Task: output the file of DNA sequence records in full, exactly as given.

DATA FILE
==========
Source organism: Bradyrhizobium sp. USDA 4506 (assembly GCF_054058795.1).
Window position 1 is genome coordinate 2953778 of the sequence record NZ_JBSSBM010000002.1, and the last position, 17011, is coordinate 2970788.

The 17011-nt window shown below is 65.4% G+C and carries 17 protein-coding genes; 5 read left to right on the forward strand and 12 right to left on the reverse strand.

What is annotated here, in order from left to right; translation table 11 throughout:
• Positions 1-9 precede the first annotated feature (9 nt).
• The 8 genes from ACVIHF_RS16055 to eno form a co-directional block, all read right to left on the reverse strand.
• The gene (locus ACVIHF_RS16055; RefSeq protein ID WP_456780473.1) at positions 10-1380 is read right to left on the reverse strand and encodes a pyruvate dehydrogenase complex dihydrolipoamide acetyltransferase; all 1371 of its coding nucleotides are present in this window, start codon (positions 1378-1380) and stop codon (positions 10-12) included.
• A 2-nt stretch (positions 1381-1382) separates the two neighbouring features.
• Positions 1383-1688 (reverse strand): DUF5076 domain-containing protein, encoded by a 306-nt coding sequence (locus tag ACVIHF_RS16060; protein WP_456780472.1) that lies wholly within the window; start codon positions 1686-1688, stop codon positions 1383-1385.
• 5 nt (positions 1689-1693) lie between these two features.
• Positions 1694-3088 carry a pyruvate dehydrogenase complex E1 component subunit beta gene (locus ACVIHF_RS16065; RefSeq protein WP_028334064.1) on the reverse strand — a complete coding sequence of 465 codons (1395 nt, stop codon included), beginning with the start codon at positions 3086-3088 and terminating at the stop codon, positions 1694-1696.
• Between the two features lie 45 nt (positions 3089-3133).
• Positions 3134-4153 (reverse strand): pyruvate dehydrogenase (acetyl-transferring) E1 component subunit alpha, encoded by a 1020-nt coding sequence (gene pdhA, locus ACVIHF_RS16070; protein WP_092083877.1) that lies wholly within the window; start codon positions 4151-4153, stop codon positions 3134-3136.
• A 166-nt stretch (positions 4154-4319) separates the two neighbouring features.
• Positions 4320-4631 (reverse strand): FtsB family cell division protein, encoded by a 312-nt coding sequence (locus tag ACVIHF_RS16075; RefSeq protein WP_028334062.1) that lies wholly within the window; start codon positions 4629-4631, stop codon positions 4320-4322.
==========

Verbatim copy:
Source organism: Bradyrhizobium sp. USDA 4506 (assembly GCF_054058795.1).
Window position 1 is genome coordinate 2953778 of the sequence record NZ_JBSSBM010000002.1, and the last position, 17011, is coordinate 2970788.

The 17011-nt window shown below is 65.4% G+C and carries 17 protein-coding genes; 5 read left to right on the forward strand and 12 right to left on the reverse strand.

What is annotated here, in order from left to right; translation table 11 throughout:
• Positions 1-9 precede the first annotated feature (9 nt).
• The 8 genes from ACVIHF_RS16055 to eno form a co-directional block, all read right to left on the reverse strand.
• The gene (locus ACVIHF_RS16055; RefSeq protein ID WP_456780473.1) at positions 10-1380 is read right to left on the reverse strand and encodes a pyruvate dehydrogenase complex dihydrolipoamide acetyltransferase; all 1371 of its coding nucleotides are present in this window, start codon (positions 1378-1380) and stop codon (positions 10-12) included.
• A 2-nt stretch (positions 1381-1382) separates the two neighbouring features.
• Positions 1383-1688 (reverse strand): DUF5076 domain-containing protein, encoded by a 306-nt coding sequence (locus tag ACVIHF_RS16060; protein WP_456780472.1) that lies wholly within the window; start codon positions 1686-1688, stop codon positions 1383-1385.
• 5 nt (positions 1689-1693) lie between these two features.
• Positions 1694-3088 carry a pyruvate dehydrogenase complex E1 component subunit beta gene (locus ACVIHF_RS16065; RefSeq protein WP_028334064.1) on the reverse strand — a complete coding sequence of 465 codons (1395 nt, stop codon included), beginning with the start codon at positions 3086-3088 and terminating at the stop codon, positions 1694-1696.
• Between the two features lie 45 nt (positions 3089-3133).
• Positions 3134-4153 (reverse strand): pyruvate dehydrogenase (acetyl-transferring) E1 component subunit alpha, encoded by a 1020-nt coding sequence (gene pdhA, locus ACVIHF_RS16070; protein WP_092083877.1) that lies wholly within the window; start codon positions 4151-4153, stop codon positions 3134-3136.
• A 166-nt stretch (positions 4154-4319) separates the two neighbouring features.
• Positions 4320-4631 (reverse strand): FtsB family cell division protein, encoded by a 312-nt coding sequence (locus tag ACVIHF_RS16075; RefSeq protein WP_028334062.1) that lies wholly within the window; start codon positions 4629-4631, stop codon positions 4320-4322.